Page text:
The back to school season for Jillian Glawson, a mom of three in Texas, looks much different this year.
Instead of just shopping for pencils and backpacks for her two older kids, ages 8 and 5, Glawson is searching for curriculum plans. She and her husband have decided to homeschool their kindergartener and third-grader instead of sending them back to their local public school during the coronavirus pandemic.
“Probably the primary reason was the inconsistency of whether or not they were going to shut down and how they’re going to do it,” Glawson said of her school district’s plan to deal with COVID-19 outbreaks. “Right now they said they’ll close for five days if there’s a positive [COVID-19 case]. How often are they going to do that? How strict are they going to be?”
“For kindergarten and for third grade to be interrupted all year long was not going to be feasible for us,” said Glawson, adding that she also found it frustrating last spring to watch her older child sit in front of a computer for hours each day when her school switched to virtual learning.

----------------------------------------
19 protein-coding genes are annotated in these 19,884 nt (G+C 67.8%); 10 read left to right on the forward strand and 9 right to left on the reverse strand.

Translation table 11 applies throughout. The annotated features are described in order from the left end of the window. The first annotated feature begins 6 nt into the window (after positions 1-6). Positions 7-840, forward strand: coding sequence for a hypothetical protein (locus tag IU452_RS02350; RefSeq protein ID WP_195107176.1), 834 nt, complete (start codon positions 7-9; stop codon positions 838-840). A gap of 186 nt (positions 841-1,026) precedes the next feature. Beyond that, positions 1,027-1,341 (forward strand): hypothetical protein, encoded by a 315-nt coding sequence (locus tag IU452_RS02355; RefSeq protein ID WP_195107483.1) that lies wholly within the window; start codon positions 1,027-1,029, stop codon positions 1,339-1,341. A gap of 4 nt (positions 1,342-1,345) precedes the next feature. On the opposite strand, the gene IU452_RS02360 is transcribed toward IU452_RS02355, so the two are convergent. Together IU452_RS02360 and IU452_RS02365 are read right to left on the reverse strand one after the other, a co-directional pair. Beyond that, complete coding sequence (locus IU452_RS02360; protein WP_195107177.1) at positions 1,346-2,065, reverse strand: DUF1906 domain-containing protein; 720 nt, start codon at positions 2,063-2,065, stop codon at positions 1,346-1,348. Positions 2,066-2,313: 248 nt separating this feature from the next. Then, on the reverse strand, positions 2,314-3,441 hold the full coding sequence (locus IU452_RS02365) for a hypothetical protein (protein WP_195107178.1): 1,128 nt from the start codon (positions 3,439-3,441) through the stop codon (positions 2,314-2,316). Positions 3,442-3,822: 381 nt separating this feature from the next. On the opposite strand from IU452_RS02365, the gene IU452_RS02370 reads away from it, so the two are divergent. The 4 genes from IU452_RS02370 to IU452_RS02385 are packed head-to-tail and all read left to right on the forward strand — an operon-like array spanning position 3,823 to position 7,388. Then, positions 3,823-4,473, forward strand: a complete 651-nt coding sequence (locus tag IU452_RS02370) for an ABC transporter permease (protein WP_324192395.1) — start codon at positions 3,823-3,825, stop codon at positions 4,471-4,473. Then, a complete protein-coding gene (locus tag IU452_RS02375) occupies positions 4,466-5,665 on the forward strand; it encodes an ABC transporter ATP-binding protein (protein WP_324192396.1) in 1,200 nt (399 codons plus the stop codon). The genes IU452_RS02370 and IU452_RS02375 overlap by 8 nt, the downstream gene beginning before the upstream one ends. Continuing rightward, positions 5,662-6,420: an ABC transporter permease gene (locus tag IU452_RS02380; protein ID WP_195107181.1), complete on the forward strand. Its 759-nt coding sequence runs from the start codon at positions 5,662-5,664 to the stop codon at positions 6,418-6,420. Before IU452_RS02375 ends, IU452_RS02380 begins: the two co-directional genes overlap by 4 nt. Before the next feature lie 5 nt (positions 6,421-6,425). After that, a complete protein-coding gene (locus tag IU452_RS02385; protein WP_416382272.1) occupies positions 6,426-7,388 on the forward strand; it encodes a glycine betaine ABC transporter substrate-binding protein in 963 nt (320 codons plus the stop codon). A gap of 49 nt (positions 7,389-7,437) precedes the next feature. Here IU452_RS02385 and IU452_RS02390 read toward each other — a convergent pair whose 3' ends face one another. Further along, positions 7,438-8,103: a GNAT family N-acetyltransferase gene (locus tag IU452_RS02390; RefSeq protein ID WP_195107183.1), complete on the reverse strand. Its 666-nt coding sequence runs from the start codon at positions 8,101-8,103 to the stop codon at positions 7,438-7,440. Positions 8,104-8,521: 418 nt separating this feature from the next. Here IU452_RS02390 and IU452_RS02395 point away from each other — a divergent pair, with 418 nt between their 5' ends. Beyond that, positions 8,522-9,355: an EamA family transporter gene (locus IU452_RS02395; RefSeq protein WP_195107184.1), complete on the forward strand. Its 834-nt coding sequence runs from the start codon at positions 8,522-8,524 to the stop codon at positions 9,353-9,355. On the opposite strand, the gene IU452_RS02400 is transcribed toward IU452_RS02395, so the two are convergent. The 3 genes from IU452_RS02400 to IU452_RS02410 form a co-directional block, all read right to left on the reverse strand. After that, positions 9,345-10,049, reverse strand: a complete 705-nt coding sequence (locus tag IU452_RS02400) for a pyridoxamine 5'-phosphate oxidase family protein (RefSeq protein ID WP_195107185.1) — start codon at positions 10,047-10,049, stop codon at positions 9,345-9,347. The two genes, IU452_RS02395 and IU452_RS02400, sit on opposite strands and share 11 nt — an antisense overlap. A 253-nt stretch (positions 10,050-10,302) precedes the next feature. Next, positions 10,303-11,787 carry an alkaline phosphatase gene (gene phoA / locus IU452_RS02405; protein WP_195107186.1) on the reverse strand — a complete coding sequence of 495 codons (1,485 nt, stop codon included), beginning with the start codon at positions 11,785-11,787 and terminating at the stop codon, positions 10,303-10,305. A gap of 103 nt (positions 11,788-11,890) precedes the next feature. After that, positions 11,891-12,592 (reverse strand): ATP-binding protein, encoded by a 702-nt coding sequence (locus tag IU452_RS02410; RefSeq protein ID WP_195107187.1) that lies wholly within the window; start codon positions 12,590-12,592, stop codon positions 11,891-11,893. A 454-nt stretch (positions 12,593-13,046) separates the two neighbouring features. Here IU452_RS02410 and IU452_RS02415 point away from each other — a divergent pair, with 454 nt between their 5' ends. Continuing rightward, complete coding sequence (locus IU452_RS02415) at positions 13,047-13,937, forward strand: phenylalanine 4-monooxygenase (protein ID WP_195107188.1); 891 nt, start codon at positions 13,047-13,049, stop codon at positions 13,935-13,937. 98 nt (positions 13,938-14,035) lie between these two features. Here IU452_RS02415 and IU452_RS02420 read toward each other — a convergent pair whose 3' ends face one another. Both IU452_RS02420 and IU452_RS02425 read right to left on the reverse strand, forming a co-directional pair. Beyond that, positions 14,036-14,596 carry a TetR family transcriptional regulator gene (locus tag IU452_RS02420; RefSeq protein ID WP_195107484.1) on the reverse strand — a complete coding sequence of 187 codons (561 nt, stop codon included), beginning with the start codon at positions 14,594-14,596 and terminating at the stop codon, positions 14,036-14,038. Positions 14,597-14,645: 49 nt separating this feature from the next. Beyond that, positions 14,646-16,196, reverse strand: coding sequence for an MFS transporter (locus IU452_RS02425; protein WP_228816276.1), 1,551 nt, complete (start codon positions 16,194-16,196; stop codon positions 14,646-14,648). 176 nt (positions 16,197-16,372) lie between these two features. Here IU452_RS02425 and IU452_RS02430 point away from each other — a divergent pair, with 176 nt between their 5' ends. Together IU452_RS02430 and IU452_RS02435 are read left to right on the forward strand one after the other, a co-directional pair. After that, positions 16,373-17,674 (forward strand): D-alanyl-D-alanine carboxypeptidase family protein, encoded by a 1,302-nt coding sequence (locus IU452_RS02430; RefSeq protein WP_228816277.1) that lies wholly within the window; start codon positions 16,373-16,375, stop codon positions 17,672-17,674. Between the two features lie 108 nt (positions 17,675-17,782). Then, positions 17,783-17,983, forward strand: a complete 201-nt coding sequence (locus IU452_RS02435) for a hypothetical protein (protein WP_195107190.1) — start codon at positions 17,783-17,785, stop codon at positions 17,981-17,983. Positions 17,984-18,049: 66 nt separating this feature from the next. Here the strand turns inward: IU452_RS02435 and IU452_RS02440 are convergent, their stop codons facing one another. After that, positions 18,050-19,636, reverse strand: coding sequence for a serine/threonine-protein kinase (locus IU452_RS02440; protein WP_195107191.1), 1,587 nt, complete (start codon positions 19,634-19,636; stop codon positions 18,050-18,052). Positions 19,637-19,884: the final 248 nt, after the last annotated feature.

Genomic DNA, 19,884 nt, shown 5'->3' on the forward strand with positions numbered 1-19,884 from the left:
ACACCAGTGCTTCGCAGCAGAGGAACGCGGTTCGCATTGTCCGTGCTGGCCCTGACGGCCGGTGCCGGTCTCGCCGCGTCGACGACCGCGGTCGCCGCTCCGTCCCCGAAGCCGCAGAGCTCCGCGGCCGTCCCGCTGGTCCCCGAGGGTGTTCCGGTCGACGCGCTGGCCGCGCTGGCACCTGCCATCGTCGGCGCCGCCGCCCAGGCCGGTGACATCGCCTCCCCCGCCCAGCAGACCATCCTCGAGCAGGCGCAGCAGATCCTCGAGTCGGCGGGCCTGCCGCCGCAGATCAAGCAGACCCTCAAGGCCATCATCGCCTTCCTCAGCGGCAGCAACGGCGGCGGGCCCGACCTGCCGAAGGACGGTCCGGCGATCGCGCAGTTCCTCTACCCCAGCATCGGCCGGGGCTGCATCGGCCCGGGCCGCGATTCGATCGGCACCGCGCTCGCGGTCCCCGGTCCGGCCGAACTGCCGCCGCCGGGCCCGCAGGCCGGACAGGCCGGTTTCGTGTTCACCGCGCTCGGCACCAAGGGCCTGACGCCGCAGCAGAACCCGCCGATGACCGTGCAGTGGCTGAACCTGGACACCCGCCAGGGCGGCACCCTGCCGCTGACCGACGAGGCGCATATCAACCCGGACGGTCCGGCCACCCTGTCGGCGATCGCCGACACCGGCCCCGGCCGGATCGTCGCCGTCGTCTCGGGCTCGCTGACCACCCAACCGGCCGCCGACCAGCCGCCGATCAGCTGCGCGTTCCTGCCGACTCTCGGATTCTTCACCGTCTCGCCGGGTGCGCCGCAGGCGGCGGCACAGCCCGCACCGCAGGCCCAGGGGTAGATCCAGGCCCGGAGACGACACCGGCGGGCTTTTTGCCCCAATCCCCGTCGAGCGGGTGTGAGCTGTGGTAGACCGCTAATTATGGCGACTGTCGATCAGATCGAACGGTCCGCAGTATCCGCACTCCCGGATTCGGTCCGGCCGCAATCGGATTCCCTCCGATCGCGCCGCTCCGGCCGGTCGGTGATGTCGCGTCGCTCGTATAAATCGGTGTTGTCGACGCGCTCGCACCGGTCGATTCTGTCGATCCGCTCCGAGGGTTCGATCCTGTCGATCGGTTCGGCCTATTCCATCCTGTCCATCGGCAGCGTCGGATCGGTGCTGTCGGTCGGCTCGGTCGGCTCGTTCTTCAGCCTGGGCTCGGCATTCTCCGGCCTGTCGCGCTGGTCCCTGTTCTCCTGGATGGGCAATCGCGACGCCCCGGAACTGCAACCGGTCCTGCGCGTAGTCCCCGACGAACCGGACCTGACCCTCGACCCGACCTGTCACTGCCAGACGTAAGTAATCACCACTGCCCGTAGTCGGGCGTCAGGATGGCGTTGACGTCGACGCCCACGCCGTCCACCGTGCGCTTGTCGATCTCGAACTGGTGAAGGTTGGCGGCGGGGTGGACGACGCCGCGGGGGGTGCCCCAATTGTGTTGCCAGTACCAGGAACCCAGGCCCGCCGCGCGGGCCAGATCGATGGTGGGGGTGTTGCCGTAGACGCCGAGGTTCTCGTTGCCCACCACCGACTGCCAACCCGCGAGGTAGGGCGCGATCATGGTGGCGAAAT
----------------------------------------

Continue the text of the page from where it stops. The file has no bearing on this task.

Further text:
Glawson is one of a growing number of parents who are turning to homeschooling as school districts across the country struggle to respond as the number of COVID-19 cases in the U.S. continues to grow.
In Texas, Glawson’s home state, the Texas Home School Coalition, a coalition of three homeschool-focused organizations, has experienced triple its usual call volume in the two weeks since the state’s education agency announced its guidelines for school reopenings, according to Stephen Howsley, the coalition’s public policy analyst.
“We see a lot of families coming to us asking, ‘How do we get started? We want to make this big change,'” Howsley told “GMA.” “We’ve seen that the public view of homeschool has increased.”
MORE: 3 teachers who are moms push back on reopening schools
Two national homeschool organizations, the National Homeschool Association and the Home School Legal Defense Association, also told “GMA” the volume of inquiries they are each receiving is “through the roof.” Both groups said they are receiving interest from not just stay-at-home parents but working parents as well who are anticipating having to juggle their full-time jobs with education and childcare responsibilities.